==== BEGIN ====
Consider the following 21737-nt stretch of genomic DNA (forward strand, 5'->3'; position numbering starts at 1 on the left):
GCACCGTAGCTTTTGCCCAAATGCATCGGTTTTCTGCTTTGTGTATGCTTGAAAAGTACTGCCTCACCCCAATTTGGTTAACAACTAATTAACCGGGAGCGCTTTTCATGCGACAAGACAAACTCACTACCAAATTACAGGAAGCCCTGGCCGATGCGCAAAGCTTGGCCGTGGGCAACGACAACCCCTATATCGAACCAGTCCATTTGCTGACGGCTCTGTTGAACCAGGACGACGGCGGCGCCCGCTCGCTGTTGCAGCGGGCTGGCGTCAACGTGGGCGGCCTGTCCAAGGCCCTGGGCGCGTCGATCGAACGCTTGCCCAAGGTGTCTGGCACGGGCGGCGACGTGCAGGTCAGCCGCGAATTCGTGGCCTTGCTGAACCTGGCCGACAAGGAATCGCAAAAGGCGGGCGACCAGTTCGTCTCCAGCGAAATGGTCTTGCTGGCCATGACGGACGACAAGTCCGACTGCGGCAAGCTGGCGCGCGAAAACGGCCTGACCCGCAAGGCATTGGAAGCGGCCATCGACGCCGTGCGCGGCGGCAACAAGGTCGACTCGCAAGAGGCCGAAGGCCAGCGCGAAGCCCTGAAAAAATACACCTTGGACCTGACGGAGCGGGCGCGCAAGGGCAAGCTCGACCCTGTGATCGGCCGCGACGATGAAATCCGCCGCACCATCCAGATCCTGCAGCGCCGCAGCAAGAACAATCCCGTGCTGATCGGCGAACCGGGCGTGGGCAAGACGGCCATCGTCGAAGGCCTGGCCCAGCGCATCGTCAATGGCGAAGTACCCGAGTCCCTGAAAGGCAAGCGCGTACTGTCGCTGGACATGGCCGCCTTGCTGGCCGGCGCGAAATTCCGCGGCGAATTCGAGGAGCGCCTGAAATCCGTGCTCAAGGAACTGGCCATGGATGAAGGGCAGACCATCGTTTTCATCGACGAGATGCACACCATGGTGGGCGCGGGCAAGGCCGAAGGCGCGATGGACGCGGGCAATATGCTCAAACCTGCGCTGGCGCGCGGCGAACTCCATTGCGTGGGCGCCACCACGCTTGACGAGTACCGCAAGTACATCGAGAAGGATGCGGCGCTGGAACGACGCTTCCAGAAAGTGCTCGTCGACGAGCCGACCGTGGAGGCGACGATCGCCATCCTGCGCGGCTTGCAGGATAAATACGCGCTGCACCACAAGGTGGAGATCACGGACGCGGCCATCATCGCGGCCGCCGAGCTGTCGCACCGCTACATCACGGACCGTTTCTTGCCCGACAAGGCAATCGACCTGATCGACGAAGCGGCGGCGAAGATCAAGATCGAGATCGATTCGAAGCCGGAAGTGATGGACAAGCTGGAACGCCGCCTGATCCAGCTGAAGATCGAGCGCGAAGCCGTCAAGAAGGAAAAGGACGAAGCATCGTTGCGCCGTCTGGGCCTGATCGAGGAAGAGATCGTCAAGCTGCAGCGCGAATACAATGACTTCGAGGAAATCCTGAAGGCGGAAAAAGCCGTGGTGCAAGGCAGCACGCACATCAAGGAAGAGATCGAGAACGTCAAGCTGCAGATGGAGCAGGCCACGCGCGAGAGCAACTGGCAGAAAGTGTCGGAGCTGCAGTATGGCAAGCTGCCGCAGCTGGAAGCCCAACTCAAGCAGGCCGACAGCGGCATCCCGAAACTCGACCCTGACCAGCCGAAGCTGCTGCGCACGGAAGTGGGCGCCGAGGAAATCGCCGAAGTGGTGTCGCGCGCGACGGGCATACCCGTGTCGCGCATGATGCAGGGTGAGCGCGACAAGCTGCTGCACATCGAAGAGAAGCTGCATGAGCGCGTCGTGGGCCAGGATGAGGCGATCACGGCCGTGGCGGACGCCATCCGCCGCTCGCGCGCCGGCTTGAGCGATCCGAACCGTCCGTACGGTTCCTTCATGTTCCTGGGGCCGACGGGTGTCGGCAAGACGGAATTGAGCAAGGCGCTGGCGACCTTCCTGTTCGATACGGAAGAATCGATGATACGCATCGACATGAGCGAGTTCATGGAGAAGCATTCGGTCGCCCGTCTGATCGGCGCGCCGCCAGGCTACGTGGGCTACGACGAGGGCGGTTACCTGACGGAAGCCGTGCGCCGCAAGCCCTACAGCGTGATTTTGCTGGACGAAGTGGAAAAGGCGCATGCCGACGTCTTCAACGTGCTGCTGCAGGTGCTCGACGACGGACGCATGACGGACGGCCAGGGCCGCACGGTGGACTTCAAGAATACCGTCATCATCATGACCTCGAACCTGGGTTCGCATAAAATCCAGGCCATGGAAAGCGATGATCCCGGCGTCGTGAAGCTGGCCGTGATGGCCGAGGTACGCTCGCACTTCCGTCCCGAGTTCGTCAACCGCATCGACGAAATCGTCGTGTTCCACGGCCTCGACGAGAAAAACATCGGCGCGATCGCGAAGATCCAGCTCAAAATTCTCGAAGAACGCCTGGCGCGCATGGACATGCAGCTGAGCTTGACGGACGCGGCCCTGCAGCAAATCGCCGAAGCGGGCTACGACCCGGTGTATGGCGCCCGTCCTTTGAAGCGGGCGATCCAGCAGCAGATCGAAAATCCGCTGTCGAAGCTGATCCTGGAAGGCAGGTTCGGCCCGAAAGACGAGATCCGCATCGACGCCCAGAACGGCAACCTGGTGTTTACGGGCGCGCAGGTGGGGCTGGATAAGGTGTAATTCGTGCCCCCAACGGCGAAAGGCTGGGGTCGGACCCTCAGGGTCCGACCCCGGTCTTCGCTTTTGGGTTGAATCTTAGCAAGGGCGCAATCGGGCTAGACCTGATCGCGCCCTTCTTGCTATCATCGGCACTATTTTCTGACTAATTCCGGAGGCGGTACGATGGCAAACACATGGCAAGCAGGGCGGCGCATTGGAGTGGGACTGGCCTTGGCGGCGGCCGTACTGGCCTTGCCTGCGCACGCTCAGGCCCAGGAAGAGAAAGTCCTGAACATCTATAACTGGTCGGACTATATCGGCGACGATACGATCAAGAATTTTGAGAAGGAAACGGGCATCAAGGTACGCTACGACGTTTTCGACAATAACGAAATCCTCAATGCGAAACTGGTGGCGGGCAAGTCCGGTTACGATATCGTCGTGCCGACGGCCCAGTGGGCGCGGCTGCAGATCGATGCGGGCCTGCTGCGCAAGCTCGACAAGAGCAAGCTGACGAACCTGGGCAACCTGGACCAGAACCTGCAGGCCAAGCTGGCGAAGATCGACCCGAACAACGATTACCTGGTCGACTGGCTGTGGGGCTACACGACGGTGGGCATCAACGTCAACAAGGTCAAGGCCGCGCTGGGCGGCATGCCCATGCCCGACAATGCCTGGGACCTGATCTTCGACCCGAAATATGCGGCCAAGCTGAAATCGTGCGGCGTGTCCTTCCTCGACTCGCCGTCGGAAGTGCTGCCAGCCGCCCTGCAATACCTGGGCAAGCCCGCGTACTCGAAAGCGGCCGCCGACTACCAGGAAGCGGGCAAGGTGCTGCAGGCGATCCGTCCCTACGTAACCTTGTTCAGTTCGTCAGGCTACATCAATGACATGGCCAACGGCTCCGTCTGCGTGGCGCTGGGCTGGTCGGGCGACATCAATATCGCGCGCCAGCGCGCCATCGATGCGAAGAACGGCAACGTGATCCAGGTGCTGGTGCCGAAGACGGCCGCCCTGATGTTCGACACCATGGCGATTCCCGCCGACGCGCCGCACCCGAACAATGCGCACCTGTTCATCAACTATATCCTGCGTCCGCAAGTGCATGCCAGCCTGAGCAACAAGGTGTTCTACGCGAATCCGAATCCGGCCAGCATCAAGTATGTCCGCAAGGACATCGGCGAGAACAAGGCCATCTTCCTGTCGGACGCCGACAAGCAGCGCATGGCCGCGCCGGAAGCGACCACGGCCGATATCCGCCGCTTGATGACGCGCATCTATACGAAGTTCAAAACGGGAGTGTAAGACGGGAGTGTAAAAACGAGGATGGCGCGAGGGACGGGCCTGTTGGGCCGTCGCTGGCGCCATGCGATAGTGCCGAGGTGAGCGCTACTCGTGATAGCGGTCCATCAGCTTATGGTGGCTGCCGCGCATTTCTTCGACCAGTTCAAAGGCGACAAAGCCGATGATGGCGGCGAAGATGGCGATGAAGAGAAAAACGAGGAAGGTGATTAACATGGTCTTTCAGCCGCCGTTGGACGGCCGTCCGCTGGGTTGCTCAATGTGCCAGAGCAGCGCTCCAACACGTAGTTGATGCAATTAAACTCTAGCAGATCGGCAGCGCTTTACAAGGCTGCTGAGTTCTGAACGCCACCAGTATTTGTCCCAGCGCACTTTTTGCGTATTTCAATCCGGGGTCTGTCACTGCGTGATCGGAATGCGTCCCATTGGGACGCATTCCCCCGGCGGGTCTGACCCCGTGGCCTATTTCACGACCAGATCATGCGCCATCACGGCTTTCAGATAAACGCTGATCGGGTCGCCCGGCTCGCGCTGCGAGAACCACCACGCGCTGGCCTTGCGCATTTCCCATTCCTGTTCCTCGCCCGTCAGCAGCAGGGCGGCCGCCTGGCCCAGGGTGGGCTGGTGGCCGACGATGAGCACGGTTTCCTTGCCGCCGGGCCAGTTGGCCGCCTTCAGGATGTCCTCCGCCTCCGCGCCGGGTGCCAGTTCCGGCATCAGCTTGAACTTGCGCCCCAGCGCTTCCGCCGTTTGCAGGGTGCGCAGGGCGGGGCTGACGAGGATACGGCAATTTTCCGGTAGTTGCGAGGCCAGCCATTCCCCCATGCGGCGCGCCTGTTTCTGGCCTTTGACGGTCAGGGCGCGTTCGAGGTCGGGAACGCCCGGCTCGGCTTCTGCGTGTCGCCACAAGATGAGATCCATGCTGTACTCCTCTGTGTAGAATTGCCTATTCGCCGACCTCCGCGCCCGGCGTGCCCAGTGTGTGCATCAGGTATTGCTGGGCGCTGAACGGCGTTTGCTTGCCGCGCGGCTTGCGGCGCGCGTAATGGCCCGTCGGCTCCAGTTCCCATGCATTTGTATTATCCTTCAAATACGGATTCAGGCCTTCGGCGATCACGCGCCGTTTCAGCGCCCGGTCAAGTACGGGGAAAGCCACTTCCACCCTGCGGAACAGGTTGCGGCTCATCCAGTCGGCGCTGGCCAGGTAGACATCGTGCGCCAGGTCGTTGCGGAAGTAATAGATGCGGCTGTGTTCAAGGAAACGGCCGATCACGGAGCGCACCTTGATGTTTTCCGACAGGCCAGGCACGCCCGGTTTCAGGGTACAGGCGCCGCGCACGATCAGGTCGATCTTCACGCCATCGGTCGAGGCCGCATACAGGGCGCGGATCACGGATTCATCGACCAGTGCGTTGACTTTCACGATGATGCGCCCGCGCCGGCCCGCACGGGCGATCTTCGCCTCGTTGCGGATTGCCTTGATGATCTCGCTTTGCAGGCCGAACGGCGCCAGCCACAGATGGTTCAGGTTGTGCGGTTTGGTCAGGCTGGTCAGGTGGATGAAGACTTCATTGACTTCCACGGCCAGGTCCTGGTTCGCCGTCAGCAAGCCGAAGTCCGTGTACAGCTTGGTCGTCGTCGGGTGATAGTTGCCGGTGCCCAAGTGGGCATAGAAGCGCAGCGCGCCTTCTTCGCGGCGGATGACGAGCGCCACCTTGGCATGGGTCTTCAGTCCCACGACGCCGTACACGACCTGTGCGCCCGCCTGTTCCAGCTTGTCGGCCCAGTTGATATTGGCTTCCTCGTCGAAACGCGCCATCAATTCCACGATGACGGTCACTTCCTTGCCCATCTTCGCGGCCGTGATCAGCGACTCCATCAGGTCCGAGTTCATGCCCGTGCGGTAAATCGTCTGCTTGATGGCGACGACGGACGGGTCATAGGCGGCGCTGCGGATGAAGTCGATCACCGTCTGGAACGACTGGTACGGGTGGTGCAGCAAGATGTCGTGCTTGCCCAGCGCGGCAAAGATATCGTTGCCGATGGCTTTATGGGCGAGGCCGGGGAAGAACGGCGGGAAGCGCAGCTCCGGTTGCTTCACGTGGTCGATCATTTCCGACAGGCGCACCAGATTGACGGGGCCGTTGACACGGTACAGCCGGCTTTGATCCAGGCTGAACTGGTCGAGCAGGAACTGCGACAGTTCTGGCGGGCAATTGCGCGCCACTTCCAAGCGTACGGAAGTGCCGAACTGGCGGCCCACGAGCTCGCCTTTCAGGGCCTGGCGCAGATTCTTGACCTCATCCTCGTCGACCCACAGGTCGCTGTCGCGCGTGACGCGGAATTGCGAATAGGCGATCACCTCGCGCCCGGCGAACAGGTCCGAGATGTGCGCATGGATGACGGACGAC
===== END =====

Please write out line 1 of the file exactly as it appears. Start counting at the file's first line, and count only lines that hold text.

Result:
Consider the following 21737-nt stretch of genomic DNA (forward strand, 5'->3'; position numbering starts at 1 on the left):